What is Oolong?
Oolong tea begins its transformation from leaf to cup when Camellia sinensis leaves are plucked at their pinnacle of freshness and flavor.These large leaves are then withered, briefly oxidized, rolled or twisted and fired. The shape of the final tea could be the inspiration for the name Oolong which means “black dragon” in Chinese. Something Interesting to Consider…
Chinese oolong can be very floral, such as Ti Kuan Yin, which is often described as smelling like orchids. Oolong from Taiwan, known as Formosan Oolong, is oxidized and fired longer and has a fruity flavor reminiscent of ripe peaches.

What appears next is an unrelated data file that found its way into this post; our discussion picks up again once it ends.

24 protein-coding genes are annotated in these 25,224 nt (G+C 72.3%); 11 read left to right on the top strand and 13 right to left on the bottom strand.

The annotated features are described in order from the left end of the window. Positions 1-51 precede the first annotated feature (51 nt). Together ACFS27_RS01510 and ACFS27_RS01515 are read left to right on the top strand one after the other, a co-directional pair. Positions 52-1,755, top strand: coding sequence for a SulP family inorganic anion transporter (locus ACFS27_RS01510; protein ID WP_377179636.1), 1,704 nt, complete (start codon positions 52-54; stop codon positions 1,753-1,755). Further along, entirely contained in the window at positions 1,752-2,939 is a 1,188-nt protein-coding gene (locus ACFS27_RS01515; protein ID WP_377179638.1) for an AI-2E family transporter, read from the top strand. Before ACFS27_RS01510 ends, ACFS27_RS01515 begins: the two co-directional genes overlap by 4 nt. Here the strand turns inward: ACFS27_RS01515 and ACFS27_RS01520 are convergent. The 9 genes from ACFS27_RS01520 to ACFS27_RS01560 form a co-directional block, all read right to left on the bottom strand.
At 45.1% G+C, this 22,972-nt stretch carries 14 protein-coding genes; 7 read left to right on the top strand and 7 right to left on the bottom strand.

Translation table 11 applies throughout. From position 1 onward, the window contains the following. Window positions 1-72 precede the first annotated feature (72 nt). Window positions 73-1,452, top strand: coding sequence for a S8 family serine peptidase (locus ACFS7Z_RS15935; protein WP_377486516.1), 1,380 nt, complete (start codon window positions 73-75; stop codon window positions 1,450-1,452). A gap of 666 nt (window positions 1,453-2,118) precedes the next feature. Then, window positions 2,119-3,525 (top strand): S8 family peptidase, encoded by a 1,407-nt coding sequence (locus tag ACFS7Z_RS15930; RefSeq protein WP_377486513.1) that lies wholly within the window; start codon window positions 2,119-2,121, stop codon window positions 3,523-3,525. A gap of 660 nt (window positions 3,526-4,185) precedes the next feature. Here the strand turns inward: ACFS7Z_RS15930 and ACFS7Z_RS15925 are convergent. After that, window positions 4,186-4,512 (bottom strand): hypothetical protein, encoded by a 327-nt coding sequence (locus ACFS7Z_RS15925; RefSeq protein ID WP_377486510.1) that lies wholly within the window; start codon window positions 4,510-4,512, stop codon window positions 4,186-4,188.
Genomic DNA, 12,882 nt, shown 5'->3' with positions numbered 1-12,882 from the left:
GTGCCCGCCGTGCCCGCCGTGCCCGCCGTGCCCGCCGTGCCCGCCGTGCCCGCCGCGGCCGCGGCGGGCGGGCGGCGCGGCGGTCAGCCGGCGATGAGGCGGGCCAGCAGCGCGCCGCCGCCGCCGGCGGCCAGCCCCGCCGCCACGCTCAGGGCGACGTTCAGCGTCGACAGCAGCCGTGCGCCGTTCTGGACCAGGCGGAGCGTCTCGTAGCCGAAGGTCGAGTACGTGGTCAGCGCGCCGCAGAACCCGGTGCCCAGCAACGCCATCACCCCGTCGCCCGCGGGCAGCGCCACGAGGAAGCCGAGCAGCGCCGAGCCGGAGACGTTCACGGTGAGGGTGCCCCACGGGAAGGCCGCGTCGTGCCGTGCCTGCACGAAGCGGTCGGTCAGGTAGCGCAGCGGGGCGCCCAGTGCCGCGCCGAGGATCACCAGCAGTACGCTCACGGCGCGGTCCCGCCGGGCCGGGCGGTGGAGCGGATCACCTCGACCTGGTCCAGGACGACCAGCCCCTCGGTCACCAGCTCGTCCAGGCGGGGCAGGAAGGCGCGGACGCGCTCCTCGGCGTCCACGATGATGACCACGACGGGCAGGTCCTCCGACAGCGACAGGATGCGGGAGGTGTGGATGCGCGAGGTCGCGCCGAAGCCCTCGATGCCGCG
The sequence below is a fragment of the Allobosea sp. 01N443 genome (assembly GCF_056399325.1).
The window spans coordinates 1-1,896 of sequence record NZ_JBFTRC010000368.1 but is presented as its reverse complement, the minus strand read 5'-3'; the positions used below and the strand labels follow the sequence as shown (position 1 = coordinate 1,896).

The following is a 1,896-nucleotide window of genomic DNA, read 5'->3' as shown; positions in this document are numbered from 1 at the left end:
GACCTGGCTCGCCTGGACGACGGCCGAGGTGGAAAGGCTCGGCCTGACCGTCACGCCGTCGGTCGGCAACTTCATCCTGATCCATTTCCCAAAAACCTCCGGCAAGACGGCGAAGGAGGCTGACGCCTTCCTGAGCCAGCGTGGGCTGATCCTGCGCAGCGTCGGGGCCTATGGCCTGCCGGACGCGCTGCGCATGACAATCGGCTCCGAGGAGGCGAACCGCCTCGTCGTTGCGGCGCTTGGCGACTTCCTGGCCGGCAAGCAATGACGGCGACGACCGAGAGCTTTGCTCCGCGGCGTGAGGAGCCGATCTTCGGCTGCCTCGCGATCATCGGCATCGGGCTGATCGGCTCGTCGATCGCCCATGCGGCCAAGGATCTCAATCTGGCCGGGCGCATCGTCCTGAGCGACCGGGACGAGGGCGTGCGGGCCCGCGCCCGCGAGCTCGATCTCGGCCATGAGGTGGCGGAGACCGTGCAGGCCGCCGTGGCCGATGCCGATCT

Oolong teas impart much flavor – the same leaves can be infused multiple times.Caffeine
Oolong’s caffeine content is between that of black and green tea and produces about one-quarter to one-third the caffeine found in a comparably-sized cup of coffee. Steeping Oolong tea is Easy
- Fill the kettle with fresh, filtered water and heat to a rolling boil.
- Steep tea for 3-5 minutes (if using a tea bag) or 5-7 minutes (if using full-leaf tea) using one teaspoon of tea leaves or one tea bag and 6 oz of heated water per cup.
- Experiment to find your favored steeping time. Enjoy Sip by Sip